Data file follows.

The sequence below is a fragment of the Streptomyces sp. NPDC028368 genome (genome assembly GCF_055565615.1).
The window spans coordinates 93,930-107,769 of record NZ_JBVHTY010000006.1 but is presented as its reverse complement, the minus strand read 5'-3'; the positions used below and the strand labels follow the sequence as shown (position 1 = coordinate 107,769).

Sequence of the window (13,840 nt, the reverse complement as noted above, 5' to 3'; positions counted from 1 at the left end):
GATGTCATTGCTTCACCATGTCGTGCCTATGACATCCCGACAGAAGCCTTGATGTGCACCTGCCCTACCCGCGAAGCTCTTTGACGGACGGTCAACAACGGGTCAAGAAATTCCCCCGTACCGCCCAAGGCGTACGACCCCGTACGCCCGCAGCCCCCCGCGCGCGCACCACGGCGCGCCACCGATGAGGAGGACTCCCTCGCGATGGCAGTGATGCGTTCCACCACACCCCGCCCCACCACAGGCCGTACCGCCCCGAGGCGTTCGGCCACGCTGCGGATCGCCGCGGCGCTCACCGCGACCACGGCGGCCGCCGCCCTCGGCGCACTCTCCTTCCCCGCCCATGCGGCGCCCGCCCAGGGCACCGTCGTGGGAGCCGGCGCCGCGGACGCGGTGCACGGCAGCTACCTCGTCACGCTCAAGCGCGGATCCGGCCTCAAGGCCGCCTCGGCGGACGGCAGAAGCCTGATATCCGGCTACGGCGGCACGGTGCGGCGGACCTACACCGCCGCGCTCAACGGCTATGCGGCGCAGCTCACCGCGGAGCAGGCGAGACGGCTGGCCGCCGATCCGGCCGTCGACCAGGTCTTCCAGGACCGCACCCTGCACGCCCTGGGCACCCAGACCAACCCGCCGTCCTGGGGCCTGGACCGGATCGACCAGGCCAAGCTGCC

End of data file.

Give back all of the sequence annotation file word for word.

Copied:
The sequence below is a fragment of the Streptomyces sp. NPDC028368 genome (genome assembly GCF_055565615.1).
The window spans coordinates 93,930-107,769 of record NZ_JBVHTY010000006.1 but is presented as its reverse complement, the minus strand read 5'-3'; the positions used below and the strand labels follow the sequence as shown (position 1 = coordinate 107,769).

Sequence of the window (13,840 nt, the reverse complement as noted above, 5' to 3'; positions counted from 1 at the left end):
GATGTCATTGCTTCACCATGTCGTGCCTATGACATCCCGACAGAAGCCTTGATGTGCACCTGCCCTACCCGCGAAGCTCTTTGACGGACGGTCAACAACGGGTCAAGAAATTCCCCCGTACCGCCCAAGGCGTACGACCCCGTACGCCCGCAGCCCCCCGCGCGCGCACCACGGCGCGCCACCGATGAGGAGGACTCCCTCGCGATGGCAGTGATGCGTTCCACCACACCCCGCCCCACCACAGGCCGTACCGCCCCGAGGCGTTCGGCCACGCTGCGGATCGCCGCGGCGCTCACCGCGACCACGGCGGCCGCCGCCCTCGGCGCACTCTCCTTCCCCGCCCATGCGGCGCCCGCCCAGGGCACCGTCGTGGGAGCCGGCGCCGCGGACGCGGTGCACGGCAGCTACCTCGTCACGCTCAAGCGCGGATCCGGCCTCAAGGCCGCCTCGGCGGACGGCAGAAGCCTGATATCCGGCTACGGCGGCACGGTGCGGCGGACCTACACCGCCGCGCTCAACGGCTATGCGGCGCAGCTCACCGCGGAGCAGGCGAGACGGCTGGCCGCCGATCCGGCCGTCGACCAGGTCTTCCAGGACCGCACCCTGCACGCCCTGGGCACCCAGACCAACCCGCCGTCCTGGGGCCTGGACCGGATCGACCAGGCCAAGCTGCC